9/20/2018 | 3 MINUTE READ

The Hybrid Car as Plan B

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Hybrids need two propulsion systems. This is good for manufacturing. 


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Being the editor of this magazine for almost 20 years and responsible for finding the content that goes into it has taught me one huge lesson—always have a plan “B” in place for sources tapped for information. I could tell you some horror stories about wonderful potential articles that “fell though” at the last minute, often through nobody’s fault. These served as demonstrations of the wisdom of having a plan “B.” It has saved us on many occasions.
I mention this because I’ve been hearing and reading about concern in the metalworking machine tool industry and among the shops that use machine tools about the up and coming electric vehicle revolution. I’ve read that the prospects of electric motors supplanting internal combustion—gas and diesel—engines is striking genuine horror in metalcutting circles built on building and assembling the discrete parts that go into the millions of units produced each year.

The horror is grounded in a perception that, compared with the complexity of the modern internal combustion engine, the electric motors waiting in the wings are relatively simple: basically, many precision machined parts versus not very many precision machined parts. From a number-of-components perspective, the electric motor is pretty simple compared with a traditional gas or diesel engine, which is the source of angst for companies that produce the many complex parts.

However, regardless of how many hours Mr. Musk puts in on the floor of his Tesla plant, a mass market for the all-electric car is simply not there yet. And it probably won’t be for some time. Without a national infrastructure of charging stations, all-electric cars are just too risky to put all of one’s transport eggs into. As a road warrior, please give me a plan B for when the juice runs out. We have a very big country. 

Don’t misunderstand me, we will most likely be driving pure electric cars eventually, but I believe the interim step between now and then is the hybrid. And because of the practical and commercial viability of this interim step, machine tool builders around the world should climb back from the ledge and breathe a collective sigh of relief. There is good potential business in the plan B approach that hybrids represent.

But first, a little history lesson, if you please. Let’s set the “way-back” machine to 1900, Mr. Peabody. The 18-year-old Ferdinand Porsche is hired by Vienna coach maker, Jacob Lohner, to develop an electric powertrain for his coaches. Gasoline engines were not a forgone conclusion for propulsion at the time.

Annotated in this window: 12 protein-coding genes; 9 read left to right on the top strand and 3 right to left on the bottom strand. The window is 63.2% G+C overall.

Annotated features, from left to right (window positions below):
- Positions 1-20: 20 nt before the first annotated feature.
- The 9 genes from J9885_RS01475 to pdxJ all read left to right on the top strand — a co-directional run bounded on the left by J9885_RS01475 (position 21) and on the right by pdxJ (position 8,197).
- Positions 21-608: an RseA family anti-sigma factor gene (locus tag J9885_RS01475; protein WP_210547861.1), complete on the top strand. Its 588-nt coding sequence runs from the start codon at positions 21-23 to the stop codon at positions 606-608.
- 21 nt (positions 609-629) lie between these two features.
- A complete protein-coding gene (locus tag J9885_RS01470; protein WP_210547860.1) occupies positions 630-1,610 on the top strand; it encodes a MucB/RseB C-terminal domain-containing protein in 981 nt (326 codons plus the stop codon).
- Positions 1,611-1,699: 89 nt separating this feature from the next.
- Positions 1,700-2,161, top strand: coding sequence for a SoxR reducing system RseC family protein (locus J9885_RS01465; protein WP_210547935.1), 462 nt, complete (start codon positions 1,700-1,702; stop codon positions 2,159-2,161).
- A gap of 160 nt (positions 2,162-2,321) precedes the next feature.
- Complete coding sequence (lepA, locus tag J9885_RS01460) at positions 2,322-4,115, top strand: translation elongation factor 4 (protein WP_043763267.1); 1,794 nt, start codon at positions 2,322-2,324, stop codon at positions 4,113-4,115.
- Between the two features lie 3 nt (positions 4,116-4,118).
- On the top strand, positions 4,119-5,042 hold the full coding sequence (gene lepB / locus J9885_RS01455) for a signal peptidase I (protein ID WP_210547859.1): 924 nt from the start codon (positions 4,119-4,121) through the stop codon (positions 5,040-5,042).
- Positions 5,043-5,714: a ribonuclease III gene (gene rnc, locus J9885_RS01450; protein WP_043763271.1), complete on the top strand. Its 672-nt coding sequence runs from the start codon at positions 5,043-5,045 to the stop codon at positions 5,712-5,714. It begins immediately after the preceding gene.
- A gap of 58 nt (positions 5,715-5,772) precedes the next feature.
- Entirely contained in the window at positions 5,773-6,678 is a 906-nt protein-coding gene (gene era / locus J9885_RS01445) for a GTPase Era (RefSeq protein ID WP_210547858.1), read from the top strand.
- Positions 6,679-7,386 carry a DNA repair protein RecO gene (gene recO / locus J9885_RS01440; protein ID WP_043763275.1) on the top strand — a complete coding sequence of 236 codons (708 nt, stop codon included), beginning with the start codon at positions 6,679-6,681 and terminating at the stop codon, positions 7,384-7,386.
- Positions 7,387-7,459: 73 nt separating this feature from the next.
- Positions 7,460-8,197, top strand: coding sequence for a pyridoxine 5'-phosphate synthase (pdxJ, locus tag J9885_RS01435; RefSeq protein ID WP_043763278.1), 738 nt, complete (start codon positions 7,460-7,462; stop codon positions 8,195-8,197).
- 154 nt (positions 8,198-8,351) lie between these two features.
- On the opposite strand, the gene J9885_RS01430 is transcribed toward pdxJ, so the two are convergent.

Porsche went to work and developed hub-mounted electric motors that drove the wheels directly and independently, powered by a battery or gasoline engine generator. It was among the first hybrids, maybe it was the first, and it was on the road in 1900.  

I’ve seen this car at the Porsche museum in Stuttgart, Germany, and, if one takes away the carriage body, the drivetrain components are pretty contemporary. It just took a lot of time to recognize the genius of the concept. According to one source I read, NASA and Boeing studied the Lohner-Porsche design for motor-in-hub direct drive for use on the Apollo program’s Lunar Rover Vehicle. Now that’s an idea with legs.

I have a colleague with a Chevy Volt that he has been driving for several years. He logs his mileage and averages 250-plus mpg using the electric motor backed up by a gas engine. Moreover, he doesn’t hesitate to take a trip more extended than his commute to work.

On the other hand, I have a cousin with a Tesla who loves the car. I have ridden with him, and the performance is amazing. He lives in Michigan and to visit me in Ohio, he must rent a car because of the range limitations of his Tesla. He says it’s a great town car, but the open road is just not ready to support it yet.

As for makers of machines, several companies I have had contact with look to the future by embracing the hybrid concept. For discrete parts makers, and the machine tool builders that supply them, hybrids represent a net gain in machined components. Tooling up to make electric motor components, rotor, stators and housings for electric motors in addition to traditional internal combustion engine parts represents opportunity, not demise.
Hybrids use two sources of propulsion. That’s a plan B the machine tool industry and its customers can get on board with.